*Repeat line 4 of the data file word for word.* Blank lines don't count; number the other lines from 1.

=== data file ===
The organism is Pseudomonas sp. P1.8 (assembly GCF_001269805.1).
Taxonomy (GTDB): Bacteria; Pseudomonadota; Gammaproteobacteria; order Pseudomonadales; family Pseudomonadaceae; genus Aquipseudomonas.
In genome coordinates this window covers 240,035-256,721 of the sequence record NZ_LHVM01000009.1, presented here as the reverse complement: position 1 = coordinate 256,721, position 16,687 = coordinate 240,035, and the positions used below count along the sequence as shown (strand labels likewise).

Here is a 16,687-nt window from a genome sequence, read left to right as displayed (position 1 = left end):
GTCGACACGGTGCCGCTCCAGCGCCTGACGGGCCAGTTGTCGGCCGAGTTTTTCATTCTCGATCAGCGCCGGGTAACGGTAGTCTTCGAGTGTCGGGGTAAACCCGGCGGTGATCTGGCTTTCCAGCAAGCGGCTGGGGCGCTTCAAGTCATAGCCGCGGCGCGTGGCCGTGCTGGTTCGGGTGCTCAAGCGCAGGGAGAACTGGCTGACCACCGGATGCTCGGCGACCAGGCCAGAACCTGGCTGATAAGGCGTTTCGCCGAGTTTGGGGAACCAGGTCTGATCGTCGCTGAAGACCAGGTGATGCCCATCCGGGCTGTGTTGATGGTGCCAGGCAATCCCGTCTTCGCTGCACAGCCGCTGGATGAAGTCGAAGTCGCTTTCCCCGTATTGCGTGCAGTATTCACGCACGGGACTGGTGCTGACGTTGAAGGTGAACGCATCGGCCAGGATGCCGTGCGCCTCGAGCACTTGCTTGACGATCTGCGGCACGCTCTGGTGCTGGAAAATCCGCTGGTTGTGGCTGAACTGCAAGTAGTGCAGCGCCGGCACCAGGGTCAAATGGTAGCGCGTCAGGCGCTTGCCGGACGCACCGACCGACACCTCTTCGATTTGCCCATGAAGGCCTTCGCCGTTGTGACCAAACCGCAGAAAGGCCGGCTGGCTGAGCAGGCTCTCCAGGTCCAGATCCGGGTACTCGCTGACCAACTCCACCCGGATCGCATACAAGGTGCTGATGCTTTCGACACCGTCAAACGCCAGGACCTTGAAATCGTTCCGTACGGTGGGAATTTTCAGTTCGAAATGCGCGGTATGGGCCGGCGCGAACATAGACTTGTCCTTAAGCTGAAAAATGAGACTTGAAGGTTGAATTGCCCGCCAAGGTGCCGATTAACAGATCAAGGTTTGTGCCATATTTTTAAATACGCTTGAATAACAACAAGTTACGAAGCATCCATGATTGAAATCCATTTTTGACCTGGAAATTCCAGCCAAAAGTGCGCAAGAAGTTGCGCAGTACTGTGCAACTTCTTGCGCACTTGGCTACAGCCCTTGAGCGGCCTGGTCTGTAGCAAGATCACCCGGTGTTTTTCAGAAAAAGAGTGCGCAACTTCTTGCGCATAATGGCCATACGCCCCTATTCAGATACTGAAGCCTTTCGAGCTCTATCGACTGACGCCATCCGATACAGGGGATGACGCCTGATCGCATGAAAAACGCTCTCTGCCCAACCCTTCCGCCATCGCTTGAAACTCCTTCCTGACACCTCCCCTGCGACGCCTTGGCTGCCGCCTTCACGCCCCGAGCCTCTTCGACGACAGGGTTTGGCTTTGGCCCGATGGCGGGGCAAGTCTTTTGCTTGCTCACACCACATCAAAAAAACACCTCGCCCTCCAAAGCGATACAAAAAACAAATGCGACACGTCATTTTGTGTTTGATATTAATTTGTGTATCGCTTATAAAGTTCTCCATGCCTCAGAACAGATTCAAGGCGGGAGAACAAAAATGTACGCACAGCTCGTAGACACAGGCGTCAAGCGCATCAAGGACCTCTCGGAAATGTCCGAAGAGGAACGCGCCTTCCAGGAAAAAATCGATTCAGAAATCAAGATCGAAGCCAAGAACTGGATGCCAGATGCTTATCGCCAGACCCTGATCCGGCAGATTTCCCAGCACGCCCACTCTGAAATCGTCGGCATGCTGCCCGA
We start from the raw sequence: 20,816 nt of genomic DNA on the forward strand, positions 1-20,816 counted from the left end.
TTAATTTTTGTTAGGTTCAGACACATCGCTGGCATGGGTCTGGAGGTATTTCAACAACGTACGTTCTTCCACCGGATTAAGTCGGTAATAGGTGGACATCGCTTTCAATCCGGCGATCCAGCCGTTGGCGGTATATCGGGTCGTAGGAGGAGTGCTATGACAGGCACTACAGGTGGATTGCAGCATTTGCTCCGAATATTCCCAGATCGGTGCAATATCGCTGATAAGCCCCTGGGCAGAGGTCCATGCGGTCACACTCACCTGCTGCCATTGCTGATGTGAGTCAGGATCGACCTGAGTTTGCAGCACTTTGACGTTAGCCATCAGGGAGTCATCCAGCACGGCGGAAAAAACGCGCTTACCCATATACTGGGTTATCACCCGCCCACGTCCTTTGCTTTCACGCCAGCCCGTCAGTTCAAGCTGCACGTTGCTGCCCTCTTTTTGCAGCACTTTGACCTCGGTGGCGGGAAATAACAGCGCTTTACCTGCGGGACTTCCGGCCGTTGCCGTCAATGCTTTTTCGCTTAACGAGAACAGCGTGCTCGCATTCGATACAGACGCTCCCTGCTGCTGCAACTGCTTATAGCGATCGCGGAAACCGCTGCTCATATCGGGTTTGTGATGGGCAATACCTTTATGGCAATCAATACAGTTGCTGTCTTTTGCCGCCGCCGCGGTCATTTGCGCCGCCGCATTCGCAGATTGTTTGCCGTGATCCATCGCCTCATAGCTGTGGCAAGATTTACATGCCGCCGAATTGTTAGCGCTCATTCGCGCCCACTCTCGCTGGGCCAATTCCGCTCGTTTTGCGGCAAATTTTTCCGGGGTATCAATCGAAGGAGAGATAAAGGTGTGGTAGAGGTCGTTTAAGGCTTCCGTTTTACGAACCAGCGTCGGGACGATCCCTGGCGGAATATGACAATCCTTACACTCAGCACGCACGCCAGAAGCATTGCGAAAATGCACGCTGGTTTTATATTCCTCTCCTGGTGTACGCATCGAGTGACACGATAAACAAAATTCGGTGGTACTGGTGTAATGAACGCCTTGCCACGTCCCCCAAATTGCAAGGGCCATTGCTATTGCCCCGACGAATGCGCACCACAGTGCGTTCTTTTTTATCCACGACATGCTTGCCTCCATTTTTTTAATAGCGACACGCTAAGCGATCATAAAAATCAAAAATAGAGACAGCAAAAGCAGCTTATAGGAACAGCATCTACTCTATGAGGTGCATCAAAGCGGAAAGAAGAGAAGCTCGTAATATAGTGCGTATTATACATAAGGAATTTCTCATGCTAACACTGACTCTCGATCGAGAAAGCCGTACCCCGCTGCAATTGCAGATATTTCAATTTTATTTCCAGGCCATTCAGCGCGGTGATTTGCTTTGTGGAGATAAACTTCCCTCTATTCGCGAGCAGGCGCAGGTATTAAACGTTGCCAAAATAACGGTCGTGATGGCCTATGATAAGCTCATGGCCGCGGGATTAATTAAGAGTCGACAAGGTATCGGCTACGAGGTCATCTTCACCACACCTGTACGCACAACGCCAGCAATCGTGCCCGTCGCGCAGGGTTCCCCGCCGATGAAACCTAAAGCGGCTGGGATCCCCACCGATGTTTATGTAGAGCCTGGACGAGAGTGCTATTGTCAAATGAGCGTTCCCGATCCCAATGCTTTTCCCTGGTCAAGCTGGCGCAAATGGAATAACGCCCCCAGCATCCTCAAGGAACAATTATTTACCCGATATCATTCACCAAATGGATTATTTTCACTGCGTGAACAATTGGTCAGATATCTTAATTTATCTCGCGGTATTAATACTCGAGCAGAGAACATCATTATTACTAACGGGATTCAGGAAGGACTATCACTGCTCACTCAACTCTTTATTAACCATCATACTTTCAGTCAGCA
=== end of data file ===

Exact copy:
Here is a 16,687-nt window from a genome sequence, read left to right as displayed (position 1 = left end):